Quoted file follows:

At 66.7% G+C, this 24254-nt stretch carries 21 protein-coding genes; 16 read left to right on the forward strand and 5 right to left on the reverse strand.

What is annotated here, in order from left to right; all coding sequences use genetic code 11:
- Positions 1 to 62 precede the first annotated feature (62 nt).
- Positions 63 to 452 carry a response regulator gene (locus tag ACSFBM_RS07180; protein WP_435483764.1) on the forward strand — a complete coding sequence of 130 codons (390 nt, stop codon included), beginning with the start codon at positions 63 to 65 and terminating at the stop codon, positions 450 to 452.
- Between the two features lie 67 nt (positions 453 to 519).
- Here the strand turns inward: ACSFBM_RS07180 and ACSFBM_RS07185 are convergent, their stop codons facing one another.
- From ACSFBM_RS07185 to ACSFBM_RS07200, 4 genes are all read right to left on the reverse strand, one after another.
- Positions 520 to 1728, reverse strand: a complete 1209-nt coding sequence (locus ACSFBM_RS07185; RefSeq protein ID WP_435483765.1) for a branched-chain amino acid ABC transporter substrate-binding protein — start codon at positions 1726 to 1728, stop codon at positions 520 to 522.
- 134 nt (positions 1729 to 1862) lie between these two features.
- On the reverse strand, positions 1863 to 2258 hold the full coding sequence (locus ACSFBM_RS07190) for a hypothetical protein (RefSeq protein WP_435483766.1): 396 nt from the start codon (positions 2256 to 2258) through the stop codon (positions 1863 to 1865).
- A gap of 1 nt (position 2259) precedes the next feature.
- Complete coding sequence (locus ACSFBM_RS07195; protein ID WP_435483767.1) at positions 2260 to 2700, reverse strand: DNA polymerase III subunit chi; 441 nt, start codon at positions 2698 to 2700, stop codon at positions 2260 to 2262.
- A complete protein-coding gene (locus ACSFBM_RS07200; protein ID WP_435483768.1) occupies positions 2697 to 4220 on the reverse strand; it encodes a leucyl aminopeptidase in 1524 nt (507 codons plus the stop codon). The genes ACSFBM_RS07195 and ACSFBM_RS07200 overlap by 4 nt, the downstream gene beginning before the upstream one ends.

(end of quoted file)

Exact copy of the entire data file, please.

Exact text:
At 66.7% G+C, this 24254-nt stretch carries 21 protein-coding genes; 16 read left to right on the forward strand and 5 right to left on the reverse strand.

What is annotated here, in order from left to right; all coding sequences use genetic code 11:
- Positions 1 to 62 precede the first annotated feature (62 nt).
- Positions 63 to 452 carry a response regulator gene (locus tag ACSFBM_RS07180; protein WP_435483764.1) on the forward strand — a complete coding sequence of 130 codons (390 nt, stop codon included), beginning with the start codon at positions 63 to 65 and terminating at the stop codon, positions 450 to 452.
- Between the two features lie 67 nt (positions 453 to 519).
- Here the strand turns inward: ACSFBM_RS07180 and ACSFBM_RS07185 are convergent, their stop codons facing one another.
- From ACSFBM_RS07185 to ACSFBM_RS07200, 4 genes are all read right to left on the reverse strand, one after another.
- Positions 520 to 1728, reverse strand: a complete 1209-nt coding sequence (locus ACSFBM_RS07185; RefSeq protein ID WP_435483765.1) for a branched-chain amino acid ABC transporter substrate-binding protein — start codon at positions 1726 to 1728, stop codon at positions 520 to 522.
- 134 nt (positions 1729 to 1862) lie between these two features.
- On the reverse strand, positions 1863 to 2258 hold the full coding sequence (locus ACSFBM_RS07190) for a hypothetical protein (RefSeq protein WP_435483766.1): 396 nt from the start codon (positions 2256 to 2258) through the stop codon (positions 1863 to 1865).
- A gap of 1 nt (position 2259) precedes the next feature.
- Complete coding sequence (locus ACSFBM_RS07195; protein ID WP_435483767.1) at positions 2260 to 2700, reverse strand: DNA polymerase III subunit chi; 441 nt, start codon at positions 2698 to 2700, stop codon at positions 2260 to 2262.
- A complete protein-coding gene (locus ACSFBM_RS07200; protein ID WP_435483768.1) occupies positions 2697 to 4220 on the reverse strand; it encodes a leucyl aminopeptidase in 1524 nt (507 codons plus the stop codon). The genes ACSFBM_RS07195 and ACSFBM_RS07200 overlap by 4 nt, the downstream gene beginning before the upstream one ends.